Entertainment & Arts

Tracey Emin's My Bed artwork sold for £2.2m at auction

Tracey Emin's My Bed Image copyright Getty Images
Image caption My Bed sparked debate about the nature of contemporary art when it was shortlisted for the Turner Prize

Tracey Emin's controversial My Bed modern artwork has sold for £2.2m at auction at Christie's in London.

The 1998 work features an unmade bed and a floor littered with empty vodka bottles, cigarette butts and condoms.

The work, which was shortlisted for the 1999 Turner Prize, had been put up for sale by millionaire art collector Charles Saatchi who bought it for £150,000 in 2000.

It went under the hammer with a guide price of between £800,000 and £1.2m.

The piece gives a snapshot of Emin's life after a traumatic relationship breakdown.


The artist, from Margate, was in the packed auction room as the work was sold, to applause from the crowd.

My Bed, one of the key works of the Young British Artist movement, was auctioned to support the work of the Saatchi Gallery Foundation.

Christie's said that, with buyer's premium, My Bed went for £2,546,500, which is a world record for Emin at auction.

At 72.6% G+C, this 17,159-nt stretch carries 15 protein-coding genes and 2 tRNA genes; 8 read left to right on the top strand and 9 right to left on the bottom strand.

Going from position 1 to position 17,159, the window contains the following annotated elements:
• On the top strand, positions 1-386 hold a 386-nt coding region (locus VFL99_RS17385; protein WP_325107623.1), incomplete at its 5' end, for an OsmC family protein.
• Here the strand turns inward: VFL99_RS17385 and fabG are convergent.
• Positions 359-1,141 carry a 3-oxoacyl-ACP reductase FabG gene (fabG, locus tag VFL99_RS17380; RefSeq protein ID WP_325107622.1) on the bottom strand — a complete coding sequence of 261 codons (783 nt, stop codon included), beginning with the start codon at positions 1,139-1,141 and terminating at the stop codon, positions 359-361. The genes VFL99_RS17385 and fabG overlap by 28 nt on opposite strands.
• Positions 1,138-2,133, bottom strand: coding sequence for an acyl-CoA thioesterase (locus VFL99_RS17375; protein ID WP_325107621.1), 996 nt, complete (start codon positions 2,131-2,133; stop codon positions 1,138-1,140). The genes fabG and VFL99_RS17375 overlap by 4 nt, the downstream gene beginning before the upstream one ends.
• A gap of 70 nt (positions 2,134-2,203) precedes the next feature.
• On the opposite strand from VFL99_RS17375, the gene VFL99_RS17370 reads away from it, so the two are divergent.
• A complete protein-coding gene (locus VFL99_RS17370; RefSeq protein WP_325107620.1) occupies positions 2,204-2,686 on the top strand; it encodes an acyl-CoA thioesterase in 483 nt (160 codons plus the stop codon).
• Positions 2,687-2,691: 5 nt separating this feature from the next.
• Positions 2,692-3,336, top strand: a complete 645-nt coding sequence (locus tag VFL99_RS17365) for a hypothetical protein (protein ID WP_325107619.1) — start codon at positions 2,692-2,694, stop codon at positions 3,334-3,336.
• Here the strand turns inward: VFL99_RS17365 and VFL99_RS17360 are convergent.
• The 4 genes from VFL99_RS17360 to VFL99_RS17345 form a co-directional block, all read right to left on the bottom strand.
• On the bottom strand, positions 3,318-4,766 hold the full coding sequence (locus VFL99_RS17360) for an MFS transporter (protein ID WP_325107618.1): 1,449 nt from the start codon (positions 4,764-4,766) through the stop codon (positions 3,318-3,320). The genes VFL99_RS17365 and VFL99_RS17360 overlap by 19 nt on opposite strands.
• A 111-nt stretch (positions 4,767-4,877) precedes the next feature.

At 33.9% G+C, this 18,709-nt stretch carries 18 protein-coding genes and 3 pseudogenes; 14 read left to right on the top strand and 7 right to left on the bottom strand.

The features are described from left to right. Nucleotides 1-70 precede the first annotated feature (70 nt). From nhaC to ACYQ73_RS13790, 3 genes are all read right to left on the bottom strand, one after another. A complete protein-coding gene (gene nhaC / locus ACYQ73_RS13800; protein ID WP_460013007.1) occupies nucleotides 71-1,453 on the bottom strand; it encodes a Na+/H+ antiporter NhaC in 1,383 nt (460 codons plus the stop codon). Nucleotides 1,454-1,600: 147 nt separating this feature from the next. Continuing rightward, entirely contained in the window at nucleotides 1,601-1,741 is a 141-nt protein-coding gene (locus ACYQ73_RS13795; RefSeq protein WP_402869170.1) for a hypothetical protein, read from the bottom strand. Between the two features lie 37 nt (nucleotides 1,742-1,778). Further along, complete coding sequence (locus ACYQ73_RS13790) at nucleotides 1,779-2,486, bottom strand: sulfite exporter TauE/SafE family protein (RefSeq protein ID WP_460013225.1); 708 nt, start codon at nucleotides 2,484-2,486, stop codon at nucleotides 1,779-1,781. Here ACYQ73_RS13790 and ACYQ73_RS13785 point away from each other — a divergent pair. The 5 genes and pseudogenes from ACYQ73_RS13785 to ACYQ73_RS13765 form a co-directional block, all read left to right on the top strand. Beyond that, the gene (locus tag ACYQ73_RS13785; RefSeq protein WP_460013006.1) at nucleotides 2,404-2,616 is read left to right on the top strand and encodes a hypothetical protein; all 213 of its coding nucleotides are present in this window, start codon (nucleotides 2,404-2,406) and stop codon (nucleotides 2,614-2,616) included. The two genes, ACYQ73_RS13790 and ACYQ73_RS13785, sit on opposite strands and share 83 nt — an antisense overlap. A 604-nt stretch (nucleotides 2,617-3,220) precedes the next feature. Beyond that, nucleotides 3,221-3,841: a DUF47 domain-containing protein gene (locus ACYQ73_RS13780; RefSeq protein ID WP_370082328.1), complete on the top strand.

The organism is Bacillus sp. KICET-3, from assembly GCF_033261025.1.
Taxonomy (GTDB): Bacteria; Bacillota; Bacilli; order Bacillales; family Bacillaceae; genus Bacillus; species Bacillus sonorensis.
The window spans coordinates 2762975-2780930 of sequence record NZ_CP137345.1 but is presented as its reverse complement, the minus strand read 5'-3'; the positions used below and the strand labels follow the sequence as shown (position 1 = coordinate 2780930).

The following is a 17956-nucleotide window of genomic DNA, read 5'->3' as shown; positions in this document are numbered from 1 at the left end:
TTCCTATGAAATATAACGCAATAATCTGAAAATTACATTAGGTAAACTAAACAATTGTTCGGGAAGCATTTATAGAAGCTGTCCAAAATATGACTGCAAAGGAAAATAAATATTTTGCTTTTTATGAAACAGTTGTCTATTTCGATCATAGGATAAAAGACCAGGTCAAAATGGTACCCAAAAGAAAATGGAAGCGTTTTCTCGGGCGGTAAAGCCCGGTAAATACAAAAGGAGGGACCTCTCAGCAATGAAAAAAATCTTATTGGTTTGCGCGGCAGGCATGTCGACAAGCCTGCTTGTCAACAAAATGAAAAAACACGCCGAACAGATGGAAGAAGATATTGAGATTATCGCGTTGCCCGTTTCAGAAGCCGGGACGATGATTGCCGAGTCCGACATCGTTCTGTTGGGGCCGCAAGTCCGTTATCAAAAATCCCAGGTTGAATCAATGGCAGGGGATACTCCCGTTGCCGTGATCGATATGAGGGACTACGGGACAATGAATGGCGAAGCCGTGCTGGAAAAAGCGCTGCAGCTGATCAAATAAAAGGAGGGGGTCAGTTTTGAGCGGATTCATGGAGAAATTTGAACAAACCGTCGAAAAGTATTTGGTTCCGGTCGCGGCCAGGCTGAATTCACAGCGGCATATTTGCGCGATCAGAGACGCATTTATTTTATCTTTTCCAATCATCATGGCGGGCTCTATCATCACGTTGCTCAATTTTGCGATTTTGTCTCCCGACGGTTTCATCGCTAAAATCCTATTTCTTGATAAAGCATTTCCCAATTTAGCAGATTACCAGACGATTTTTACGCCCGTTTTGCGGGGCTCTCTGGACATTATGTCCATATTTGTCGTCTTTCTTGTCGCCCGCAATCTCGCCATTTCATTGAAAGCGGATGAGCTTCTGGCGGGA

Image copyright Getty Images
Image caption Tracey Emin exhibited My Bed at the Tate Gallery before it was bought by Charles Saatchi

The auction house was unable to immediately reveal who bought the work.

Other works sold in the Post War and Contemporary Art Evening Auction included Francis Bacon's Study For Head Of Lucian Freud, which fetched a hammer price of £10.2m.

Divided critics

Emin, 50, who was made a CBE in the New Year Honours list in 2012, smiled as she left the auction after her piece - which was lot 19 - was sold.

She first made an impression outside the art world in 1997 with a drunken appearance on a television discussion show about the Turner Prize which ended with her pulling off her microphone and telling the audience "I've had a really good night out".

Two years later, she was shortlisted for the prize and exhibited My Bed at the Tate Gallery. It divided the critics but began the process of making her one of the country's most famous living artists.

Speaking at Christie's in central London last week ahead of the sale she said she still stood by her work which "changed people's perceptions of art".

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